CALOGERO, Chief Justice.
Regarding plaintiff's effort to discover surveillance films taken of him by or under the direction of defendant in this injury case, two discreet questions are presented: (1) May the district court judge deny the plaintiff's request for production of the surveillance films unless and until it becomes evident to the court that the film will be used at trial; and (2) Assuming the trial judge may not deny production, is he bound to delay it until plaintiff's deposition is taken.
For the reasons which follow, we conclude, relative to the first question, that the district court judge may not deny production of the surveillance films, and, relative to the second question, that he is not bound to permit defendant to take plaintiff's deposition before ordering defendant to produce the surveillance films, although he is at liberty to do so in the exercise of his discretion. Because it is not clear whether this judge felt legally compelled to rule as he did regarding the timing of production (i.e., deposition first, production possibly later) or, conversely, whether he understood that he had the discretion to order production followed by deposition, we will remand the case for the trial judge to rule anew.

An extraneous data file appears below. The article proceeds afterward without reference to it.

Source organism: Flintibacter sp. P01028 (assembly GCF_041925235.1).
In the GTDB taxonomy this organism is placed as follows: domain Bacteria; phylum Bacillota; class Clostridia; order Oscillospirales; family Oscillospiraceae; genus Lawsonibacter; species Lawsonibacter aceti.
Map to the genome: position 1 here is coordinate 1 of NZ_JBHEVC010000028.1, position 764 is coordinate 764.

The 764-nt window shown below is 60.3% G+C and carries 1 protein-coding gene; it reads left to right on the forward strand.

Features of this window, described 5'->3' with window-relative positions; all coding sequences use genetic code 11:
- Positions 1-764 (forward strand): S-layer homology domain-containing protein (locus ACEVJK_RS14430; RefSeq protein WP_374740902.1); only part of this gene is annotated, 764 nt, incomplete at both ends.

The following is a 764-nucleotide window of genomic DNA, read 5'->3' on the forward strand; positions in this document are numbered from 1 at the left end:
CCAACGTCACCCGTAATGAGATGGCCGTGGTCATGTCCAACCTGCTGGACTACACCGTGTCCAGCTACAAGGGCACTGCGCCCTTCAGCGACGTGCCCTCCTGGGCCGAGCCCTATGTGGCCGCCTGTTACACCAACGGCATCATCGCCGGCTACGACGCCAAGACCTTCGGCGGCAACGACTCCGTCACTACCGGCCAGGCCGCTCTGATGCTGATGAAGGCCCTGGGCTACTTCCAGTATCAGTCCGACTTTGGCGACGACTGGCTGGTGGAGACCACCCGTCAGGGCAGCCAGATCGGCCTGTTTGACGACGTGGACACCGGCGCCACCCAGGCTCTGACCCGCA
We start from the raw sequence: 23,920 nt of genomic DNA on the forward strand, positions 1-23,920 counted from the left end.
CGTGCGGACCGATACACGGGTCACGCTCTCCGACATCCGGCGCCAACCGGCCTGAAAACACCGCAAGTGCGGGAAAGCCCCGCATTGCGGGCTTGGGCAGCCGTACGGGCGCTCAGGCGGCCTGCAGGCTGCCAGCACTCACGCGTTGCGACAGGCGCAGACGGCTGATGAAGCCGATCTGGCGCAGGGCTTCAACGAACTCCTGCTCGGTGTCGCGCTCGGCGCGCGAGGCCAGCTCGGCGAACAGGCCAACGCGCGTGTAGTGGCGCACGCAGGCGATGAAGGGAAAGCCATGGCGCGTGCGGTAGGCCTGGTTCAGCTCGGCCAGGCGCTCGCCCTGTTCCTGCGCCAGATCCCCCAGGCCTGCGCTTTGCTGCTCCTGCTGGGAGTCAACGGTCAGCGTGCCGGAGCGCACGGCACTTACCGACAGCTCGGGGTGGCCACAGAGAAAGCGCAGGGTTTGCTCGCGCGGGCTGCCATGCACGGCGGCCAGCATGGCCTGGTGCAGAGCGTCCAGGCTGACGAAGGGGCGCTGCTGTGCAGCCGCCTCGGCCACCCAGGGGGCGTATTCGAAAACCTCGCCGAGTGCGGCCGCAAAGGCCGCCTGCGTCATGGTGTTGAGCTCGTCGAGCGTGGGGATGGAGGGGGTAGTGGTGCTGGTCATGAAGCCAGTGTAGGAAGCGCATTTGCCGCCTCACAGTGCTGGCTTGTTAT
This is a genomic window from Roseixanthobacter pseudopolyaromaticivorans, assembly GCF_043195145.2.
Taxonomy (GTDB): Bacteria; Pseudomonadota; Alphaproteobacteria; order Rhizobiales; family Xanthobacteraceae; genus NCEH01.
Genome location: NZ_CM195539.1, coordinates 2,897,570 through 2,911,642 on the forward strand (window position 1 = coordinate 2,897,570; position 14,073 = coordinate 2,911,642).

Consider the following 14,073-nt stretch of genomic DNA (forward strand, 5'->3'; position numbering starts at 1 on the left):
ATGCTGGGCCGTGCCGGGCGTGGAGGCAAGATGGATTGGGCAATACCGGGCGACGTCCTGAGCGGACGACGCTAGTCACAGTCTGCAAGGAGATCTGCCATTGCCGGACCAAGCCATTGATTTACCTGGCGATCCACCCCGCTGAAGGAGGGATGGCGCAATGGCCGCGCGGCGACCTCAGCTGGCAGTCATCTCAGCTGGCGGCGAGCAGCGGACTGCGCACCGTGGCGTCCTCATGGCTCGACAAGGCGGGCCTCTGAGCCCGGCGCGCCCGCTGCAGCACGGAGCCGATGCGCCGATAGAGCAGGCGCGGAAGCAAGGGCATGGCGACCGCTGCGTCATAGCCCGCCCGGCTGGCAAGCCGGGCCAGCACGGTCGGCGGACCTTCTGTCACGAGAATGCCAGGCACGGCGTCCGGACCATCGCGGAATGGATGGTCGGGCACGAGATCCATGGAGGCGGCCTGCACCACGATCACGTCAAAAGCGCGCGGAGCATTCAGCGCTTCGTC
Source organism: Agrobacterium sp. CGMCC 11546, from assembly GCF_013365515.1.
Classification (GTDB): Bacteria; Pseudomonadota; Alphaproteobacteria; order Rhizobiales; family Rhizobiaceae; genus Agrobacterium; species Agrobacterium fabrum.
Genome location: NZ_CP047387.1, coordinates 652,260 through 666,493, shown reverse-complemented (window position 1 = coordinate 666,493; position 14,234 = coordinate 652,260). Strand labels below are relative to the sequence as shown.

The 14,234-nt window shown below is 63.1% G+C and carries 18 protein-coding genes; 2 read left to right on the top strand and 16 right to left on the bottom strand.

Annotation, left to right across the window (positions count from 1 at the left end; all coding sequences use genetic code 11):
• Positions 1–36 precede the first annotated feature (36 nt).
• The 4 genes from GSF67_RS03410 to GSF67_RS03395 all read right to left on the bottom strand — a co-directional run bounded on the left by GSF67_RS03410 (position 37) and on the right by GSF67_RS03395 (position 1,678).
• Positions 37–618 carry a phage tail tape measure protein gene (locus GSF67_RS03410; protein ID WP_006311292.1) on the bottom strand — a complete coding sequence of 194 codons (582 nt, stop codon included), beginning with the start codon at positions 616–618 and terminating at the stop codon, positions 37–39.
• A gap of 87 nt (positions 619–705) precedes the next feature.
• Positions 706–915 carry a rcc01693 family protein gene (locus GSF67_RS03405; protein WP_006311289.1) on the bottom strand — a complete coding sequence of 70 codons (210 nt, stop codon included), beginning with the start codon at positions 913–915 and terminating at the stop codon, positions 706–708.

On August 21, 1992, plaintiff, Woody Raymond Moak, filed a Petition for Damages against the Illinois Central Railroad Company, his former employer, pursuant to the Federal Employers' Liability Act, 45 U.S.C. § 51.
In a pre-trial discovery request for production filed with the petition, plaintiff sought "[a]ll photographs, movies or videotapes made after September 2, 1989, showing or depicting Woody Moak." [The alleged injury occurred on September 26, 1989.] Illinois Central's response to this discovery request was to object for the reason that plaintiff was seeking information which was attorney work product prepared in anticipation of litigation.